chroot — change root directory
||const char *path
chroot() changes the root
directory of the calling process to that specified in
path. This directory
will be used for pathnames beginning with
/. The root directory is inherited by all
children of the calling process.
Only a privileged process (Linux: one with the
CAP_SYS_CHROOT capability) may
This call changes an ingredient in the pathname resolution
process and does nothing else. In particular, it is not
intended to be used for any kind of security purpose, neither
to fully sandbox a process nor to restrict filesystem system
calls. In the past,
has been used by daemons to restrict themselves prior to
passing paths supplied by untrusted users to system calls
such as open(2). However, if a
folder is moved out of the chroot directory, an attacker can
exploit that to get out of the chroot directory as well. The
easiest way to do that is to chdir(2) to the to-be-moved
directory, wait for it to be moved out, then open a path like
A slightly trickier variation also works under some circumstances if chdir(2) is not permitted. If a daemon allows a "chroot directory" to be specified, that usually means that if you want to prevent remote users from accessing files outside the chroot directory, you must ensure that folders are never moved out of it.
This call does not change the current working directory,
so that after the call '
be outside the tree rooted at '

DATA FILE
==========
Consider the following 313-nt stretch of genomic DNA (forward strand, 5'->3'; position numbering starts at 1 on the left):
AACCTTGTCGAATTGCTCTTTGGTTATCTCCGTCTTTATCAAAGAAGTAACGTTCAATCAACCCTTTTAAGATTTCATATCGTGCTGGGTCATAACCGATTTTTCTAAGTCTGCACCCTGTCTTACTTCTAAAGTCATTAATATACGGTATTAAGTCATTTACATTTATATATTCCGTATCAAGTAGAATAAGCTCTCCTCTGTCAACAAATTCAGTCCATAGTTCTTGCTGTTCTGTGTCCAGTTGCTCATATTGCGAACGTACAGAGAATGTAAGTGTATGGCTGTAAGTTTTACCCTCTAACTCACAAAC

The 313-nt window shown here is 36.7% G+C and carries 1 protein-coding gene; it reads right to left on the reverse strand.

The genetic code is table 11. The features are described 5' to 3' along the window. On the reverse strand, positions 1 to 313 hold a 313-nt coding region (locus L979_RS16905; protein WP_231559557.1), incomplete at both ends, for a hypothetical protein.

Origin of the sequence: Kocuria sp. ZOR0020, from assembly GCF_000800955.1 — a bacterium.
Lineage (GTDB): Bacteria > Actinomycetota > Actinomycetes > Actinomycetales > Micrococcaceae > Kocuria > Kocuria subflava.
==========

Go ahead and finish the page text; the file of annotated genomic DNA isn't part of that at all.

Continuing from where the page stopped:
/'. In particular, the superuser can escape
from a "chroot jail" by doing:
mkdir foo; chroot foo; cd ..
This call does not close open file descriptors, and such file descriptors may allow access to files outside the chroot tree.
On success, zero is returned. On error, −1 is
errno is set
Depending on the filesystem, other errors can be returned. The more general errors are listed below:
Search permission is denied on a component of the path prefix. (See also path_resolution(7).)
outside your accessible address space.
An I/O error occurred.
Too many symbolic links were encountered in
path is too
The file does not exist.
Insufficient kernel memory was available.
A component of
path is not a
The caller has insufficient privilege.
FreeBSD has a stronger
jail() system call.
This page is part of release 4.07 of the Linux
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Copyright (c) 1992 Drew Eckhardt (drewcs.colorado.edu), March 28, 1992
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Modified by Michael Haardt <michaelmoria.de>
Modified 1993-07-21 by Rik Faith <faithcs.unc.edu>
Modified 1994-08-21 by Michael Chastain <mecshell.portal.com>
Modified 1996-06-13 by aeb
Modified 1996-11-06 by Eric S. Raymond <esrthyrsus.com>
Modified 1997-08-21 by Joseph S. Myers <jsm28cam.ac.uk>
Modified 2004-06-23 by Michael Kerrisk <mtk.manpagesgmail.com>